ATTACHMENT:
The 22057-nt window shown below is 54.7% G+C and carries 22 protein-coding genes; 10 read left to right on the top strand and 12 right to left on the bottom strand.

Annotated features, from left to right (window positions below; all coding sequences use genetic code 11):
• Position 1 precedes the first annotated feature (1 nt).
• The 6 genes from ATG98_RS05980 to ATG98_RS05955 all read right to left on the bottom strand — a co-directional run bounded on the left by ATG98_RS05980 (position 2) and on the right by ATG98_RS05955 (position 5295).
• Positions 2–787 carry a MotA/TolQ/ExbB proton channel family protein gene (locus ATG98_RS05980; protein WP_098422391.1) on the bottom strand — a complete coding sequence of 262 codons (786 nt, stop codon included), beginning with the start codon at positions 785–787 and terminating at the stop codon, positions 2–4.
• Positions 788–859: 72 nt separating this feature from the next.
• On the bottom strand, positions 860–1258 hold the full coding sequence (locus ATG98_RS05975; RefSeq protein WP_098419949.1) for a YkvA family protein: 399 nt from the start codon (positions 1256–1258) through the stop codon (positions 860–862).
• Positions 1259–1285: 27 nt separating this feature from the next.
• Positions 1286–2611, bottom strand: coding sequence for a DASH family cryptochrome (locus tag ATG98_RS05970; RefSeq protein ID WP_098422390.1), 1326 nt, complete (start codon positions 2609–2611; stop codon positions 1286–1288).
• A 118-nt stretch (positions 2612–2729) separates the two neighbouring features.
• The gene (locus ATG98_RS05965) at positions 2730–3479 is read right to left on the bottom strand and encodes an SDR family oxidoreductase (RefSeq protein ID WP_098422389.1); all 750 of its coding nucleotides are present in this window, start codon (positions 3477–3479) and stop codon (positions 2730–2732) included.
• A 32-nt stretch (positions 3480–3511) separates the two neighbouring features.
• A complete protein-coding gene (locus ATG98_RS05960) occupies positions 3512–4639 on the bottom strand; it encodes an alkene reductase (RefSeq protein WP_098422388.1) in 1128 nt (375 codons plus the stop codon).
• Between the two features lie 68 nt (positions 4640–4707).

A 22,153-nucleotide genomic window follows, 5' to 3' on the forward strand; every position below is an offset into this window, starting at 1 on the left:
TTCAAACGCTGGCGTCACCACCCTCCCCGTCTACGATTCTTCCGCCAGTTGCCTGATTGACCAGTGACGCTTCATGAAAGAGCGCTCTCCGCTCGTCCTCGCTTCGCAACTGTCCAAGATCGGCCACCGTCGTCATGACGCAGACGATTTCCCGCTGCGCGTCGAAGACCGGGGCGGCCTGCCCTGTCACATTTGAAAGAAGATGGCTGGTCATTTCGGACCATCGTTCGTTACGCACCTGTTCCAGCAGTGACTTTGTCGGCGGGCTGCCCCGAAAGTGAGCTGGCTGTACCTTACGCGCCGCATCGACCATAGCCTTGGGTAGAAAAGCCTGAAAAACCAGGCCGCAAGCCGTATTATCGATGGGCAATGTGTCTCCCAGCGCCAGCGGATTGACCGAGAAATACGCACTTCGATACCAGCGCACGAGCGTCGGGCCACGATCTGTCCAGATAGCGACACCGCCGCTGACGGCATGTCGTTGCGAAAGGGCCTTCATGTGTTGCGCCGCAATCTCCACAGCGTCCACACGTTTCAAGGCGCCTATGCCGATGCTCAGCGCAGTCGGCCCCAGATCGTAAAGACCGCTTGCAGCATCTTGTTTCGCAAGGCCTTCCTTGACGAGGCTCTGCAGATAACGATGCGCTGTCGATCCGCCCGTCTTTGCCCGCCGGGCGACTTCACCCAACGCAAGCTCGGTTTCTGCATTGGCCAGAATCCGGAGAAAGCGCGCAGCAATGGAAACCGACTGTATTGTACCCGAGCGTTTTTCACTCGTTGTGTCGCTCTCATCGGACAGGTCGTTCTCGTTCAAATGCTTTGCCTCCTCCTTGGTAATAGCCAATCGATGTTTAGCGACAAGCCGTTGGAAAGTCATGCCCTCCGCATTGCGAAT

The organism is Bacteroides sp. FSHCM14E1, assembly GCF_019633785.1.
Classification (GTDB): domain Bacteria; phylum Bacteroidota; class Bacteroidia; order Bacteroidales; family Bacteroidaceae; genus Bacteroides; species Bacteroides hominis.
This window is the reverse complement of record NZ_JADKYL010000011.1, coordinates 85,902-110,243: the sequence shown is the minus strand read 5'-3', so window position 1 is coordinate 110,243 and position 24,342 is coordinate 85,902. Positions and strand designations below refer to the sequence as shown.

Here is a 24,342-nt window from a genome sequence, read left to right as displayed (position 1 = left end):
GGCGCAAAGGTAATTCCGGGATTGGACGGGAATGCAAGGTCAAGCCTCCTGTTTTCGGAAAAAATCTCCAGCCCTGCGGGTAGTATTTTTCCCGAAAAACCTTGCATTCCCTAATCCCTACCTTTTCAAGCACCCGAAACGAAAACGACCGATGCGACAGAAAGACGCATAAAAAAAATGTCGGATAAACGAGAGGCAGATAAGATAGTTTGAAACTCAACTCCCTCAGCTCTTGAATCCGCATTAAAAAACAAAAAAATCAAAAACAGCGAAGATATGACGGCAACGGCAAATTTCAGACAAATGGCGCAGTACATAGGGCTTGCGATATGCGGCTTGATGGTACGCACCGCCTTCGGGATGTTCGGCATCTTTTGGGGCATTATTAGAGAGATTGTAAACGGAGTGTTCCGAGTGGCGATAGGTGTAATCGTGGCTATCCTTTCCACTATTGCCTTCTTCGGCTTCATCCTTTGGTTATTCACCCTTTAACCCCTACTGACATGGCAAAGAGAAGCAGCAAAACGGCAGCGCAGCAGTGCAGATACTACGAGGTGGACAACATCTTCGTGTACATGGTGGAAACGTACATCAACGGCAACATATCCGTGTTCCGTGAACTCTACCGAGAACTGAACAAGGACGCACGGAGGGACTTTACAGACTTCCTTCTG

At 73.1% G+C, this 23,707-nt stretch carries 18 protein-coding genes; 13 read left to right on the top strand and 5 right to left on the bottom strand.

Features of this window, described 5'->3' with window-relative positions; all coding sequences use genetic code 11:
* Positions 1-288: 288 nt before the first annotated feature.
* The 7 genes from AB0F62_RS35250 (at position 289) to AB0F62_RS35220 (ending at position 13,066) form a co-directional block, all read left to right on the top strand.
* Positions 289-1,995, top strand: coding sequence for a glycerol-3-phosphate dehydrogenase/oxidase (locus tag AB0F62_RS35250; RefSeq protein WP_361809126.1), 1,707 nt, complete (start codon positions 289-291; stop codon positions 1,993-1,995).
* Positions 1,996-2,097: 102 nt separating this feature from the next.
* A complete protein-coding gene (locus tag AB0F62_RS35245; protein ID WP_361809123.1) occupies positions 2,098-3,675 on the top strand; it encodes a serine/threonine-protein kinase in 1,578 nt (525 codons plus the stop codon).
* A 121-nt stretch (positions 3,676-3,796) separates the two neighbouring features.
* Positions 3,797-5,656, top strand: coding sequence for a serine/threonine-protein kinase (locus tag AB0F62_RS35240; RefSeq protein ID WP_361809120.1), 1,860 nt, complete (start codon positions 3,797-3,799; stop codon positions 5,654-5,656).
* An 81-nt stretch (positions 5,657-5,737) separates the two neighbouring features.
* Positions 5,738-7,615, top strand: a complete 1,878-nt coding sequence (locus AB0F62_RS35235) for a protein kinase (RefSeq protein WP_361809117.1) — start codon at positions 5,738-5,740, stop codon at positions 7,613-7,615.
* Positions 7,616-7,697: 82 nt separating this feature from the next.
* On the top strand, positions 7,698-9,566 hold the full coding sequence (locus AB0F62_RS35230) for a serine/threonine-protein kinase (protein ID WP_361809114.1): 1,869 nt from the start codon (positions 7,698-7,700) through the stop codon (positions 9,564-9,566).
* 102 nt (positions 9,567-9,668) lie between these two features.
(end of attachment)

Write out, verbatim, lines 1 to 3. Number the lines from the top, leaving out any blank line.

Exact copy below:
The 22057-nt window shown below is 54.7% G+C and carries 22 protein-coding genes; 10 read left to right on the top strand and 12 right to left on the bottom strand.

Annotated features, from left to right (window positions below; all coding sequences use genetic code 11):
• Position 1 precedes the first annotated feature (1 nt).